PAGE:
-Of course, this movie has to be mentioned. Denzel Washington pulled off the role of a lifetime playing the one and only Malcolm X. This movie is one of my all time favorites and while director Spike Lee did seem to get slightly overzealous with some of his camera work and the scenes, overall, this is a near flawless cinematic masterpiece. Simply put, Denzel shines as Malcolm and carries the entire movie alongside the great performance from Angela Bassett as Malcolm's wife. All in all, this movie was a classic from start to finish and it topped many lists in 1992. Denzel was robbed of an Oscar for this role and the movie should have received even more accolades than it did at the time of release. Malcolm X was a legendary figure so it's only right he had a movie larger than life to honor him and a legendary performance from Denzel as well.


-A tale of young friends who go through some interesting ups and downs, Juice is a movie that truly showcases the young angst of black youth and some of the nonsense that can come with it. The entire movie itself is a classic in many ways, but two performances stick out the most and that's Omar Epps in a star making role as Q and Tupac Shakur in his movie debut as Bishop. Many people look to Pac and his role as Bishop as a turning point in his career and rightfully so. Bishop is the one that steals the show in the movie and his crazy rants and erratic behavior are very familiar for some of us. Regardless, this is a pretty good movie and one of the best of the year, and if I had to rank it with the films on this list, I would rank it at no. 3.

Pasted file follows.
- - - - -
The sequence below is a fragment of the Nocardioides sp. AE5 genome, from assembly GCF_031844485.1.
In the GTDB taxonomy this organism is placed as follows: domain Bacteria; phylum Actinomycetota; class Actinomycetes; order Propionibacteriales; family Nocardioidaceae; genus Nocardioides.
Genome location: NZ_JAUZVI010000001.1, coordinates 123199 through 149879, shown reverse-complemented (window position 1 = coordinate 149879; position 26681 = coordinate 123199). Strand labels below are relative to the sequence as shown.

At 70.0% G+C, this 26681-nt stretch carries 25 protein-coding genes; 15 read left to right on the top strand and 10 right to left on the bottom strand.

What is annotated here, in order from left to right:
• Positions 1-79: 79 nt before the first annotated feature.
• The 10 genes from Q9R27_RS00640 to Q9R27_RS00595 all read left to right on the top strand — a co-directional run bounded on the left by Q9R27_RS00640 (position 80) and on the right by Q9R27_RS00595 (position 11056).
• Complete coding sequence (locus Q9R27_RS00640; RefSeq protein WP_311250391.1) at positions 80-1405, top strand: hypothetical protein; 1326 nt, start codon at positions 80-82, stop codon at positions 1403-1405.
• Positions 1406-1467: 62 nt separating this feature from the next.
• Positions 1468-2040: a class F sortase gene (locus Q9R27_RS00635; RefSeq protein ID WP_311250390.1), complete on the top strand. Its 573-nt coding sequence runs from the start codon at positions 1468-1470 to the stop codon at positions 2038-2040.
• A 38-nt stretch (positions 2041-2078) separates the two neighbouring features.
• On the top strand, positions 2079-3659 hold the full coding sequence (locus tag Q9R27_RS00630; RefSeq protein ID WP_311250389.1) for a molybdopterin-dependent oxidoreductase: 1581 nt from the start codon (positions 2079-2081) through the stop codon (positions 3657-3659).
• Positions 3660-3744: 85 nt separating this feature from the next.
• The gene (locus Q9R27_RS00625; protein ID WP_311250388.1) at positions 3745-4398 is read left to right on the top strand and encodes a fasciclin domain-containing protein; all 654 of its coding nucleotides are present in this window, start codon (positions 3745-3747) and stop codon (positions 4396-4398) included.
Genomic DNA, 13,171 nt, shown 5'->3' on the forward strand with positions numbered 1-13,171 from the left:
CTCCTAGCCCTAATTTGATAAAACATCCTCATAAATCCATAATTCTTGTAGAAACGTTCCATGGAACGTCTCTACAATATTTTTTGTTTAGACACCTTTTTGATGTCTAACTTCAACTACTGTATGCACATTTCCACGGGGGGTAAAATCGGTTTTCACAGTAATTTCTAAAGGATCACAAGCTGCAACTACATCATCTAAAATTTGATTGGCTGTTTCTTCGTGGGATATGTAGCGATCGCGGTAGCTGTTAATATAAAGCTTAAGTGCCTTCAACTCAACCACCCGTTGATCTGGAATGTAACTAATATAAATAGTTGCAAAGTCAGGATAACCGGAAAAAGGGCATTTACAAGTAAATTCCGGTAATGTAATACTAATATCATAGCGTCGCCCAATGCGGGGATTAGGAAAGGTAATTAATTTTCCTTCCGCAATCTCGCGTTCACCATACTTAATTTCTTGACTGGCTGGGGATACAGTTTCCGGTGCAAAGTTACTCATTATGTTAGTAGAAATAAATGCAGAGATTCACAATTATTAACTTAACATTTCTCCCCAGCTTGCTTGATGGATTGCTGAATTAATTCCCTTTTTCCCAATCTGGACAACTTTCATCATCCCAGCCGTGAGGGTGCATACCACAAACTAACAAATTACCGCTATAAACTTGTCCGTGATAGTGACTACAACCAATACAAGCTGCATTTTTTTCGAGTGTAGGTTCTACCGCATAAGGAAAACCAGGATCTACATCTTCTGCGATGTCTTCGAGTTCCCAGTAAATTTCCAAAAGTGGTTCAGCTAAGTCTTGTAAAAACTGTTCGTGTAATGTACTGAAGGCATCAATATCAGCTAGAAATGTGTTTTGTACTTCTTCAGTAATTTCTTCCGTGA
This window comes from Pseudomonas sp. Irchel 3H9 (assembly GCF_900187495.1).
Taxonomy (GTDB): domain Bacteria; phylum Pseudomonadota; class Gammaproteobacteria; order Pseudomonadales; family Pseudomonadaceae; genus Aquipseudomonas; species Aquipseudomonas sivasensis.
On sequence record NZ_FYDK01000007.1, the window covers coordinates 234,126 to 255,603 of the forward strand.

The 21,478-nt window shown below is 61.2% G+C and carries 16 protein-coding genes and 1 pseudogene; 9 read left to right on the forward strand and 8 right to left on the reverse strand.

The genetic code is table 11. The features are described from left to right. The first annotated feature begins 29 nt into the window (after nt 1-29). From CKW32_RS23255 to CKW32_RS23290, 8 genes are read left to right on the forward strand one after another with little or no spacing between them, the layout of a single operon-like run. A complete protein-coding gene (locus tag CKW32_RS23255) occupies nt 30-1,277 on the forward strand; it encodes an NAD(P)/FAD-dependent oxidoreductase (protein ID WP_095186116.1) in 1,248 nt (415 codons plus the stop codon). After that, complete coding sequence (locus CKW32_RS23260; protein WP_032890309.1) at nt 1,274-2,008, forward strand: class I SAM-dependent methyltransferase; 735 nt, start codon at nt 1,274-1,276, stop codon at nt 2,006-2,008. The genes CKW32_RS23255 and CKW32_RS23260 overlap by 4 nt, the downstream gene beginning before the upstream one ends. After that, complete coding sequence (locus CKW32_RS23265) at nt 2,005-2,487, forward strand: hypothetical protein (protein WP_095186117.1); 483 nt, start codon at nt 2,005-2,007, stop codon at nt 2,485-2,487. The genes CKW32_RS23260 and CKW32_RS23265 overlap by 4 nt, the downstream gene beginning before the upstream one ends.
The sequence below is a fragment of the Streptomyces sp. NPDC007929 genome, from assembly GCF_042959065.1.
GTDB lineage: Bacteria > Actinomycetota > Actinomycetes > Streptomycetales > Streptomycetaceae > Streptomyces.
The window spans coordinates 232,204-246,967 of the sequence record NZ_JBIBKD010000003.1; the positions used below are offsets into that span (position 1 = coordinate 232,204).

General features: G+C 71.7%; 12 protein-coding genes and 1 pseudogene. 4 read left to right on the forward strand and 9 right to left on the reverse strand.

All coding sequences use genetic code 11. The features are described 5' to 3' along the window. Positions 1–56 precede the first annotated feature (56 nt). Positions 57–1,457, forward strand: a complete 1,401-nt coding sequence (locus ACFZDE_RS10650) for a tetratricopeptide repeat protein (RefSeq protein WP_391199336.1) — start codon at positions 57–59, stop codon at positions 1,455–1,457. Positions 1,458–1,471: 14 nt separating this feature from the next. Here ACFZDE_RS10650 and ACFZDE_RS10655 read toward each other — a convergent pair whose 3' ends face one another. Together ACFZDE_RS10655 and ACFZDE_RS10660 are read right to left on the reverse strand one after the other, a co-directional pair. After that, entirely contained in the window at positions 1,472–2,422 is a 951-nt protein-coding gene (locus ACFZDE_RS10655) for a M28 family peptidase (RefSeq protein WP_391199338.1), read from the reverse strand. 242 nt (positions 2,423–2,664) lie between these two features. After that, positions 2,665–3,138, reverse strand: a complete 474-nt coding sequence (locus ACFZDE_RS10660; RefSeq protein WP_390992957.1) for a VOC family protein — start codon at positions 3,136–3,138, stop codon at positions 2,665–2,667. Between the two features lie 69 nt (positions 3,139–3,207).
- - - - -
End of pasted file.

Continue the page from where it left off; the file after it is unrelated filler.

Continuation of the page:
*South Central

-Well, in between the harsh reality of the 1991 classic Boyz N The Hood and the 1993 classic Menace To Society rests the 1992 underrated film South Central. While the movie was far from a financial success, it was definitely one of the best films of the year, earning a lot of fans and rave reviews in the process. The film has many layers to it, and it remains one of the more slept on "gangsta" films of the decade, because there was a bigger message to it than just the street life many films would tend to glorify. Based upon a book titled Crips, the film follows the story of Bobby Johnson, his son Jimmy, Ray Ray, Willie Manchester, and many more. The ending was a little Hollywood in my opinion and a bit distant from reality, but for the most part, this movie touches on the harsh truths and what can come with choosing to live a life like that one.